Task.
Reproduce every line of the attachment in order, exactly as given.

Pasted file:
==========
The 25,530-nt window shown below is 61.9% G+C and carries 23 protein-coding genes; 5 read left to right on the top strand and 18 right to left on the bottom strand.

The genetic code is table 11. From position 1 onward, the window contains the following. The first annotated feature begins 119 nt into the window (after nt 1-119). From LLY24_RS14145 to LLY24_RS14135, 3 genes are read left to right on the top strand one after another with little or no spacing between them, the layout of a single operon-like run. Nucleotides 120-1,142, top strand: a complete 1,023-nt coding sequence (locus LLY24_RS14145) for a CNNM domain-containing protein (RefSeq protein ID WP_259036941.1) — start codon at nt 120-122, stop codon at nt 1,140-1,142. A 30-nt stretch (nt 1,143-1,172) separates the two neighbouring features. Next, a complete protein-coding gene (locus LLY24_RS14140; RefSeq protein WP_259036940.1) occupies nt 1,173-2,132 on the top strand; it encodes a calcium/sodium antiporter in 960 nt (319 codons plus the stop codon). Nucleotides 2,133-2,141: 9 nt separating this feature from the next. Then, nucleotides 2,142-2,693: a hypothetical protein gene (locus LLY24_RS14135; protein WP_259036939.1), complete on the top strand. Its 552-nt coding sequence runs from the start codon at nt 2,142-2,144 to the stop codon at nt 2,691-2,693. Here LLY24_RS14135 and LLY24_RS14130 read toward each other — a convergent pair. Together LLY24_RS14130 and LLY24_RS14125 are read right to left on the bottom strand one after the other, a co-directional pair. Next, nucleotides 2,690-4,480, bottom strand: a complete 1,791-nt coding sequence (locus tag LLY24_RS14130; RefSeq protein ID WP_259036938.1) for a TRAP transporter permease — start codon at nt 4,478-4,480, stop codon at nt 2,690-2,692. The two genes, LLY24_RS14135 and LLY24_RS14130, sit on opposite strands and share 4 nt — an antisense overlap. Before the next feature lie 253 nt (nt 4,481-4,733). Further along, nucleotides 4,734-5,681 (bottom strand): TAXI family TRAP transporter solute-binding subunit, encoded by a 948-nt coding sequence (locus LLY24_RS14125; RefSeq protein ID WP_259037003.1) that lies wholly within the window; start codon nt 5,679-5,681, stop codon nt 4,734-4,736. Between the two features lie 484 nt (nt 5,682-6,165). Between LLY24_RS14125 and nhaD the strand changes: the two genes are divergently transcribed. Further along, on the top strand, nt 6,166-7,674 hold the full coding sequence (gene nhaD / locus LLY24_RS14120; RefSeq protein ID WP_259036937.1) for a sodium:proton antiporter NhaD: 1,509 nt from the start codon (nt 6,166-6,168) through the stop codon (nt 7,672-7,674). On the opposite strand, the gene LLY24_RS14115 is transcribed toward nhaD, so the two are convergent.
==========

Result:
The 25,530-nt window shown below is 61.9% G+C and carries 23 protein-coding genes; 5 read left to right on the top strand and 18 right to left on the bottom strand.

The genetic code is table 11. From position 1 onward, the window contains the following. The first annotated feature begins 119 nt into the window (after nt 1-119). From LLY24_RS14145 to LLY24_RS14135, 3 genes are read left to right on the top strand one after another with little or no spacing between them, the layout of a single operon-like run. Nucleotides 120-1,142, top strand: a complete 1,023-nt coding sequence (locus LLY24_RS14145) for a CNNM domain-containing protein (RefSeq protein ID WP_259036941.1) — start codon at nt 120-122, stop codon at nt 1,140-1,142. A 30-nt stretch (nt 1,143-1,172) separates the two neighbouring features. Next, a complete protein-coding gene (locus LLY24_RS14140; RefSeq protein WP_259036940.1) occupies nt 1,173-2,132 on the top strand; it encodes a calcium/sodium antiporter in 960 nt (319 codons plus the stop codon). Nucleotides 2,133-2,141: 9 nt separating this feature from the next. Then, nucleotides 2,142-2,693: a hypothetical protein gene (locus LLY24_RS14135; protein WP_259036939.1), complete on the top strand. Its 552-nt coding sequence runs from the start codon at nt 2,142-2,144 to the stop codon at nt 2,691-2,693. Here LLY24_RS14135 and LLY24_RS14130 read toward each other — a convergent pair. Together LLY24_RS14130 and LLY24_RS14125 are read right to left on the bottom strand one after the other, a co-directional pair. Next, nucleotides 2,690-4,480, bottom strand: a complete 1,791-nt coding sequence (locus tag LLY24_RS14130; RefSeq protein ID WP_259036938.1) for a TRAP transporter permease — start codon at nt 4,478-4,480, stop codon at nt 2,690-2,692. The two genes, LLY24_RS14135 and LLY24_RS14130, sit on opposite strands and share 4 nt — an antisense overlap. Before the next feature lie 253 nt (nt 4,481-4,733). Further along, nucleotides 4,734-5,681 (bottom strand): TAXI family TRAP transporter solute-binding subunit, encoded by a 948-nt coding sequence (locus LLY24_RS14125; RefSeq protein ID WP_259037003.1) that lies wholly within the window; start codon nt 5,679-5,681, stop codon nt 4,734-4,736. Between the two features lie 484 nt (nt 5,682-6,165). Between LLY24_RS14125 and nhaD the strand changes: the two genes are divergently transcribed. Further along, on the top strand, nt 6,166-7,674 hold the full coding sequence (gene nhaD / locus LLY24_RS14120; RefSeq protein ID WP_259036937.1) for a sodium:proton antiporter NhaD: 1,509 nt from the start codon (nt 6,166-6,168) through the stop codon (nt 7,672-7,674). On the opposite strand, the gene LLY24_RS14115 is transcribed toward nhaD, so the two are convergent.